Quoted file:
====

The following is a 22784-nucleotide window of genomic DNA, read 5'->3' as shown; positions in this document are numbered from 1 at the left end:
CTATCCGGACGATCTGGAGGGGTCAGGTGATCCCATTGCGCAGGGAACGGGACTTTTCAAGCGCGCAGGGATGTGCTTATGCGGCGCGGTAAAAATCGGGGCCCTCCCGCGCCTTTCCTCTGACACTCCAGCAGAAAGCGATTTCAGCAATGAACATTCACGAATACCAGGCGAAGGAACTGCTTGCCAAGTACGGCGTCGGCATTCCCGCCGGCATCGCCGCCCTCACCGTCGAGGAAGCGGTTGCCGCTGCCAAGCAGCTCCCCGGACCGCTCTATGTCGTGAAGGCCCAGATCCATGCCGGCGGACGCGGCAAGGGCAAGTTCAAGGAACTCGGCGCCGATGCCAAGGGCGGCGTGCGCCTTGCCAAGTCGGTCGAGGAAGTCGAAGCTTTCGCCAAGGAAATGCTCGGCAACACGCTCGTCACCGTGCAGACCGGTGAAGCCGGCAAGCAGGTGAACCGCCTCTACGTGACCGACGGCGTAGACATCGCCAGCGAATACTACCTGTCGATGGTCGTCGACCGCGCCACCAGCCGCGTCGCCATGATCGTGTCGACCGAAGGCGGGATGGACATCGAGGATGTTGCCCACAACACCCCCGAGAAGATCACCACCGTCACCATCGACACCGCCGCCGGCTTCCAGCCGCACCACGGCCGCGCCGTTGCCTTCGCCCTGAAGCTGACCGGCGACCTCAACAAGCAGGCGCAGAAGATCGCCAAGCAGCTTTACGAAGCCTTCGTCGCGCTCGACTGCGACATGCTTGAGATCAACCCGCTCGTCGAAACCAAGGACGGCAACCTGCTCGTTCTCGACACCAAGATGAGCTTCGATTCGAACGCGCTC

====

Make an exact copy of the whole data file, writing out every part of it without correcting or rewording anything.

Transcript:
The following is a 22784-nucleotide window of genomic DNA, read 5'->3' as shown; positions in this document are numbered from 1 at the left end:
CTATCCGGACGATCTGGAGGGGTCAGGTGATCCCATTGCGCAGGGAACGGGACTTTTCAAGCGCGCAGGGATGTGCTTATGCGGCGCGGTAAAAATCGGGGCCCTCCCGCGCCTTTCCTCTGACACTCCAGCAGAAAGCGATTTCAGCAATGAACATTCACGAATACCAGGCGAAGGAACTGCTTGCCAAGTACGGCGTCGGCATTCCCGCCGGCATCGCCGCCCTCACCGTCGAGGAAGCGGTTGCCGCTGCCAAGCAGCTCCCCGGACCGCTCTATGTCGTGAAGGCCCAGATCCATGCCGGCGGACGCGGCAAGGGCAAGTTCAAGGAACTCGGCGCCGATGCCAAGGGCGGCGTGCGCCTTGCCAAGTCGGTCGAGGAAGTCGAAGCTTTCGCCAAGGAAATGCTCGGCAACACGCTCGTCACCGTGCAGACCGGTGAAGCCGGCAAGCAGGTGAACCGCCTCTACGTGACCGACGGCGTAGACATCGCCAGCGAATACTACCTGTCGATGGTCGTCGACCGCGCCACCAGCCGCGTCGCCATGATCGTGTCGACCGAAGGCGGGATGGACATCGAGGATGTTGCCCACAACACCCCCGAGAAGATCACCACCGTCACCATCGACACCGCCGCCGGCTTCCAGCCGCACCACGGCCGCGCCGTTGCCTTCGCCCTGAAGCTGACCGGCGACCTCAACAAGCAGGCGCAGAAGATCGCCAAGCAGCTTTACGAAGCCTTCGTCGCGCTCGACTGCGACATGCTTGAGATCAACCCGCTCGTCGAAACCAAGGACGGCAACCTGCTCGTTCTCGACACCAAGATGAGCTTCGATTCGAACGCGCTC